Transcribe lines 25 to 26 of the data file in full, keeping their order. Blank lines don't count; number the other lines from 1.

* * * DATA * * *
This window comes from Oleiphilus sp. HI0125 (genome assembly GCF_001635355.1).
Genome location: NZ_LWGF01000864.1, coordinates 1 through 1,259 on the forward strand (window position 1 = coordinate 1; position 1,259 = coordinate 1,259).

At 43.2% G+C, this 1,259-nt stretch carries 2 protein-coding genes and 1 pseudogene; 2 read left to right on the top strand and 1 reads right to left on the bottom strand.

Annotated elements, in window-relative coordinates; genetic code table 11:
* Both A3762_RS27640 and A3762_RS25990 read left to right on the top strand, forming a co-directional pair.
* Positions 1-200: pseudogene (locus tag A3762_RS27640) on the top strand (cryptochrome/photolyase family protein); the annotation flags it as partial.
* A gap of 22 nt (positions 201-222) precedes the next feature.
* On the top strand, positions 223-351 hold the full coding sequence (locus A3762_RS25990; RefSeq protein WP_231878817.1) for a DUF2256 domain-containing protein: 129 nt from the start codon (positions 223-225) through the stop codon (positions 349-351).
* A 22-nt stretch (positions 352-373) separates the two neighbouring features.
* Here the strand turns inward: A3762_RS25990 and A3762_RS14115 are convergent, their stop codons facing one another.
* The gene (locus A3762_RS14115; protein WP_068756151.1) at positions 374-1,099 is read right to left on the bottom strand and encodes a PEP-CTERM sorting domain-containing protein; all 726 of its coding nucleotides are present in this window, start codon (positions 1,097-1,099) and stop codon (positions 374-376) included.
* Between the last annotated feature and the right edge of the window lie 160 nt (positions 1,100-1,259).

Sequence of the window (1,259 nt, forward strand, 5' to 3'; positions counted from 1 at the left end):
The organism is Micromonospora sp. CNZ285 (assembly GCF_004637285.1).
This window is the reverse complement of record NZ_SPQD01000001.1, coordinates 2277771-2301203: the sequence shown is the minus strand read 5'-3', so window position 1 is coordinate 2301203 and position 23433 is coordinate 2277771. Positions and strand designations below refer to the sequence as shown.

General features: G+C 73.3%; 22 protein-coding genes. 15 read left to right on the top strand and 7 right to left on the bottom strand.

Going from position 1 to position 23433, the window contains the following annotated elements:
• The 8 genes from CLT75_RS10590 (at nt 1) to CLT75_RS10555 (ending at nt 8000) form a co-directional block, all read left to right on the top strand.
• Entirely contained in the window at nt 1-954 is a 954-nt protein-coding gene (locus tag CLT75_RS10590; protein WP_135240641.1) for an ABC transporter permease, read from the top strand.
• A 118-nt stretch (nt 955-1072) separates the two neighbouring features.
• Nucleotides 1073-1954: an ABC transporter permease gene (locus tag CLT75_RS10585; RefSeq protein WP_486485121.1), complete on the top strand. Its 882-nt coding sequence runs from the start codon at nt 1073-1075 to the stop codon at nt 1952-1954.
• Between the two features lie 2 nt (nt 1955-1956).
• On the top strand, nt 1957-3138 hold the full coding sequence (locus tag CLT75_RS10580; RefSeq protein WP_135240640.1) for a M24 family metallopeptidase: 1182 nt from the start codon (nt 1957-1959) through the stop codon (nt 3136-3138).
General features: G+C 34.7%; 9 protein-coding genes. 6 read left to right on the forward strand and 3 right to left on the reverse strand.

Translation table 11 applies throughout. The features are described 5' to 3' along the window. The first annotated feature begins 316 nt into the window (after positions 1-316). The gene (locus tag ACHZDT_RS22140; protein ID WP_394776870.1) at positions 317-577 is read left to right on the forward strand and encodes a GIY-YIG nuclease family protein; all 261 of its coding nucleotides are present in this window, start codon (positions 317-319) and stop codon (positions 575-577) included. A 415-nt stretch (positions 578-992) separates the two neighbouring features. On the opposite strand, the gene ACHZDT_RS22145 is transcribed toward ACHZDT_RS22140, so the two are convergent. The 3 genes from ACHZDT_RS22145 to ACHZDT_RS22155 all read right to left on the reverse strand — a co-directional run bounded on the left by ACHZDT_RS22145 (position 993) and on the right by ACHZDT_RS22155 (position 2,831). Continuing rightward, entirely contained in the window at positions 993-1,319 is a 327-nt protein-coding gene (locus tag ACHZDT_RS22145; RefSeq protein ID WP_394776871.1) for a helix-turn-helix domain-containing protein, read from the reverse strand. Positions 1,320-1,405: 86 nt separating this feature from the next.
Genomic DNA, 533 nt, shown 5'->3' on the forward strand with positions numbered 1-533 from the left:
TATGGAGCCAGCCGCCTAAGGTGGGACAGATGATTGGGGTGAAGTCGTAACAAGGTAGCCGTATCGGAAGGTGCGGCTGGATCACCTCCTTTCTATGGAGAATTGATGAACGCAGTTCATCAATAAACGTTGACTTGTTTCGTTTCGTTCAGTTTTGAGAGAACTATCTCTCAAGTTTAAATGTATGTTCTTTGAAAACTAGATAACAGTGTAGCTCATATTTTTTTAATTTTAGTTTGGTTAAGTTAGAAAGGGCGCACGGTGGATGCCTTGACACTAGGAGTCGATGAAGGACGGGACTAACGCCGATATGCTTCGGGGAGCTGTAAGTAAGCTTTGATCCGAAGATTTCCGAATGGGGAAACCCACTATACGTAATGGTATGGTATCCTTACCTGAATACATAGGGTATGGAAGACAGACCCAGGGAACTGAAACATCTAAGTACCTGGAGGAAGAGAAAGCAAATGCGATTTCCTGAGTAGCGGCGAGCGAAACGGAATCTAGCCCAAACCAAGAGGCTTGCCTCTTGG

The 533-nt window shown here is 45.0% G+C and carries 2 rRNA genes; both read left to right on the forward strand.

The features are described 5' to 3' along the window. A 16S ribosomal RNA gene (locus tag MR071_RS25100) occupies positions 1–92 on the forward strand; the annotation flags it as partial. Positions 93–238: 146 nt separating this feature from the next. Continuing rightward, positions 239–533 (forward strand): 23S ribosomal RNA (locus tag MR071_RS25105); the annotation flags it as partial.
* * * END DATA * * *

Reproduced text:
Translation table 11 applies throughout. The features are described 5' to 3' along the window. The first annotated feature begins 316 nt into the window (after positions 1-316). The gene (locus tag ACHZDT_RS22140; protein ID WP_394776870.1) at positions 317-577 is read left to right on the forward strand and encodes a GIY-YIG nuclease family protein; all 261 of its coding nucleotides are present in this window, start codon (positions 317-319) and stop codon (positions 575-577) included. A 415-nt stretch (positions 578-992) separates the two neighbouring features. On the opposite strand, the gene ACHZDT_RS22145 is transcribed toward ACHZDT_RS22140, so the two are convergent. The 3 genes from ACHZDT_RS22145 to ACHZDT_RS22155 all read right to left on the reverse strand — a co-directional run bounded on the left by ACHZDT_RS22145 (position 993) and on the right by ACHZDT_RS22155 (position 2,831). Continuing rightward, entirely contained in the window at positions 993-1,319 is a 327-nt protein-coding gene (locus tag ACHZDT_RS22145; RefSeq protein ID WP_394776871.1) for a helix-turn-helix domain-containing protein, read from the reverse strand. Positions 1,320-1,405: 86 nt separating this feature from the next.
Genomic DNA, 533 nt, shown 5'->3' on the forward strand with positions numbered 1-533 from the left: